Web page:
Book Writing AdviceBook, Writing, Advice
ServiceScape Incorporated
ServiceScape Incorporated

Looking for Gothic Writing Inspiration? Here Are 15 Vampire Novels You Should Read

If you plan to write a vampire novel, you should first explore the variety of vampire tales that have shaped the genre. We've compiled this list for writers looking for various approaches to the vampire character and mythos. From early works like Carmilla by Joseph Sheridan Le Fanu (which predates Bram Stoker's Dracula by 26 years) to the modern biker babe/vampire killer protagonist of Skinwalker by Faith Hunter, here are 15 unforgettable vampire novels you should read to inspire your own writing.

Although Bram Stoker created the seminal vampire tale, other novels have been written that define the genre's modern place in literature.
Although Bram Stoker created the seminal vampire tale, other novels have been written that define the genre's modern place in literature. Photo by Leonardo Yip on Unsplash.

#1. Carmilla by Joseph Sheridan Le Fanu

Carmilla by Joseph Sheridan Le Fanu is a gothic novella that later influenced Bram Stoker's seminal work, Dracula. The story is narrated by a young woman, Laura, who falls prey to a female vampire named Carmilla, who is later revealed to be Mircalla, Countess Karnstein. The story is presented as part of the casebook of Dr. Hesselius, who can be seen as the original detective of the occult in literature.

#2. Dracula by Bram Stoker

Dracula by Bram Stoker has been the inspiration for countless film and stage adaptations and remains the most influential vampire tales of literature. The story is told through a series of letters, diary entries, newspaper articles, and ships' log entries, and centers on a young English solicitor, Jonathan Harker, who finds himself surrounded by unspeakable evil on a business visit to Count Dracula's castle in Transylvania. Upon returning home, he finds that the evil has returned with him, threatening the very souls of those he holds most dear.

#3. Interview with the Vampire by Anne Rice

Interview with the Vampire is Anne Rice's debut novel that tells the hypnotic story of vampire Louis de Pointe du Lac, through his confessions made to a reporter. From revelations about his vampire origins and his maker, the charismatic Lestat de Lioncourt, to his relationship with Claudia, a young girl Lestat turns into a vampire to keep Louis close, Interview with the Vampire is full of dark beauty and longing in the face of death and destruction in old New Orleans.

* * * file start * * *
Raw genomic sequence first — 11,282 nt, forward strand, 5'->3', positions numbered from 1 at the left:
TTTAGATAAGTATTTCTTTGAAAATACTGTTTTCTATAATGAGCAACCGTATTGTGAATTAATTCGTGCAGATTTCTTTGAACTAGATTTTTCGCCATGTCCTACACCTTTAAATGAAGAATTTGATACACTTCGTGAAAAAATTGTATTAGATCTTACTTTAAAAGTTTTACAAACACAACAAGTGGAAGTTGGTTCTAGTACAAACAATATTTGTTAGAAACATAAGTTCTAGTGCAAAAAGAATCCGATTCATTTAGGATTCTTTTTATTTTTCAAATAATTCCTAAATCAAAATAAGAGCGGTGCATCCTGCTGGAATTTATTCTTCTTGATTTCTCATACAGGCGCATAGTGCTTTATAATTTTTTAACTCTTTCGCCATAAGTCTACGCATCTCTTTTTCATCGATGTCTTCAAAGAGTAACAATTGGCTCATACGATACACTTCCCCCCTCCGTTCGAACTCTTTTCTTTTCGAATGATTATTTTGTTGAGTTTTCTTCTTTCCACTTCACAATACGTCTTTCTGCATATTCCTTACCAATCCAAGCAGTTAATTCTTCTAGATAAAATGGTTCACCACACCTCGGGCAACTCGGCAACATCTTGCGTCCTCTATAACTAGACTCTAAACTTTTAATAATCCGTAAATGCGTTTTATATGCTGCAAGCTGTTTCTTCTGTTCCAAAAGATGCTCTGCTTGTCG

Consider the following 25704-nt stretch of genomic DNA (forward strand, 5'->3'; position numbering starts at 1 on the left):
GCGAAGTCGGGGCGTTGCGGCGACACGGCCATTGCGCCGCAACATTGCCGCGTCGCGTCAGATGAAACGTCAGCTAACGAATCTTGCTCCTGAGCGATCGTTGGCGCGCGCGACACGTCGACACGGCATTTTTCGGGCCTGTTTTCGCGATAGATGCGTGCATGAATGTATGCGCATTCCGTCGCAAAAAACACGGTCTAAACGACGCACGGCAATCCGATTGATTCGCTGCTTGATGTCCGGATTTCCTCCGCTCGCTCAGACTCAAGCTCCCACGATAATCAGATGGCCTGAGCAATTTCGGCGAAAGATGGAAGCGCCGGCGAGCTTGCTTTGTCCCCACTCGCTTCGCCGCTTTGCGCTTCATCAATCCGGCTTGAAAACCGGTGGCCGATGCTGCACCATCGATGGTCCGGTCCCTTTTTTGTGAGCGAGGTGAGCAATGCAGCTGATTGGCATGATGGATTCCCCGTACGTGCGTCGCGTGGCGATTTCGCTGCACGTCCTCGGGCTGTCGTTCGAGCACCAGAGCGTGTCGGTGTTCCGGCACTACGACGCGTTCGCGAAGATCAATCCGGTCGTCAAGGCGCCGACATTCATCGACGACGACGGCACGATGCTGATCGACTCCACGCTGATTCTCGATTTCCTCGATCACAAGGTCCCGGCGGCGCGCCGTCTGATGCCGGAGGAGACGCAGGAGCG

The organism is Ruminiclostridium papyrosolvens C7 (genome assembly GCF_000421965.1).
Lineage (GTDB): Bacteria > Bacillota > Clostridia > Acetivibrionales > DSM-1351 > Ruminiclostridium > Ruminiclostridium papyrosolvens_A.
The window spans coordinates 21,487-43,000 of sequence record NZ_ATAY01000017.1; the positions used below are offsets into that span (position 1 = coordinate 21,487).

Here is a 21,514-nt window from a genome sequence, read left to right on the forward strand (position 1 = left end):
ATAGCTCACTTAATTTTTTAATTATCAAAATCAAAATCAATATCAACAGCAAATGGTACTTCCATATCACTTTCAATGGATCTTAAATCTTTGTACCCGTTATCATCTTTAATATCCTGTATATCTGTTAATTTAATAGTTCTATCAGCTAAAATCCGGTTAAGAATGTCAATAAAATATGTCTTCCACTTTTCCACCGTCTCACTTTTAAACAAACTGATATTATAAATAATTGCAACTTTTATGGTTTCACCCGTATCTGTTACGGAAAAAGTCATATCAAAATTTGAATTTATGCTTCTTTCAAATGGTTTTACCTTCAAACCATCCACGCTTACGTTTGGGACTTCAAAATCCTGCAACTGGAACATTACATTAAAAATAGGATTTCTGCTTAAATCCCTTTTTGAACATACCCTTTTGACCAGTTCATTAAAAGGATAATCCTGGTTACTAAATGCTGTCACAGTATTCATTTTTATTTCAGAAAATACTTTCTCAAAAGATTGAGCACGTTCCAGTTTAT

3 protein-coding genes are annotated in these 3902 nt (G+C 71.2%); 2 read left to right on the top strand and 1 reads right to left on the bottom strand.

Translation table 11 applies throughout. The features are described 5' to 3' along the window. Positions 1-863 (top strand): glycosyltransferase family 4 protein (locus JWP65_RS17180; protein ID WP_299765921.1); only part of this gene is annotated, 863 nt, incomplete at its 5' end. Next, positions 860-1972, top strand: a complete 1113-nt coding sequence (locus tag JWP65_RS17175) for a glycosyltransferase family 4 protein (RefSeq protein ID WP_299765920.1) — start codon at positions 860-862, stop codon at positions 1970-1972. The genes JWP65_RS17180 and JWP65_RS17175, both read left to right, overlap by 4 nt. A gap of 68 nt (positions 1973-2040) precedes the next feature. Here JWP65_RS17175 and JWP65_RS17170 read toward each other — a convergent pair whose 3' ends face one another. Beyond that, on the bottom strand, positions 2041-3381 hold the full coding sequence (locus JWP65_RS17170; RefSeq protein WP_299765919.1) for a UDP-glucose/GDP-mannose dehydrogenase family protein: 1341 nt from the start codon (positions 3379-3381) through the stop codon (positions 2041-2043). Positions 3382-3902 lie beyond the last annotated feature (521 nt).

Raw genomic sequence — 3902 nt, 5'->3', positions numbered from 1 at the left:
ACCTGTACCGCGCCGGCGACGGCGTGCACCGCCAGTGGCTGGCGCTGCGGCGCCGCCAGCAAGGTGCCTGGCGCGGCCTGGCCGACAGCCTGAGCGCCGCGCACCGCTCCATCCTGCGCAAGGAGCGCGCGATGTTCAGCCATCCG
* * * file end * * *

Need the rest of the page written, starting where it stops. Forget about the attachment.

#2. The Vampire Lestat by Anne Rice

The Vampire Lestat by Anne Rice is the follow-up to the first novel of The Vampire Chronicles, and is narrated by Lestat de Lioncourt himself, offering sometimes contradictory explanation for the events told by Louis in Interview with the Vampire. Moving from the 18th century to the late 1980s, the story follows Lestat's life—from his noble beginnings in Auvergne, to his life in Paris, to becoming transformed into a vampire and his search for the most powerful vampire, Marius de Romanus. Once he finds Marius, he is introduced to Those Who Must Be Kept, Akasha and Enkil, the progenitors of all vampires who have been sleeping for many years, inspiring Lestat to do the unimaginable and awaken them.

#3. The Queen of the Damned by Anne Rice

The Queen of the Damned by Anne Rice is the third novel in her The Vampire Chronicles series, and explores the extensive history and mythology of the origin of the vampires, dating back to Ancient Egypt. It also follows the exploits of the newly awakened Akasha, who has been inspired by Lestat's music to kill her husband and force Lestat to be her consort. As her bloodthirsty reign grows stronger, the book follows modern vampire covens' attempt to keep her from destroying 90 percent of the world's human men and establish a new Eden in which women will worship Akasha as a goddess.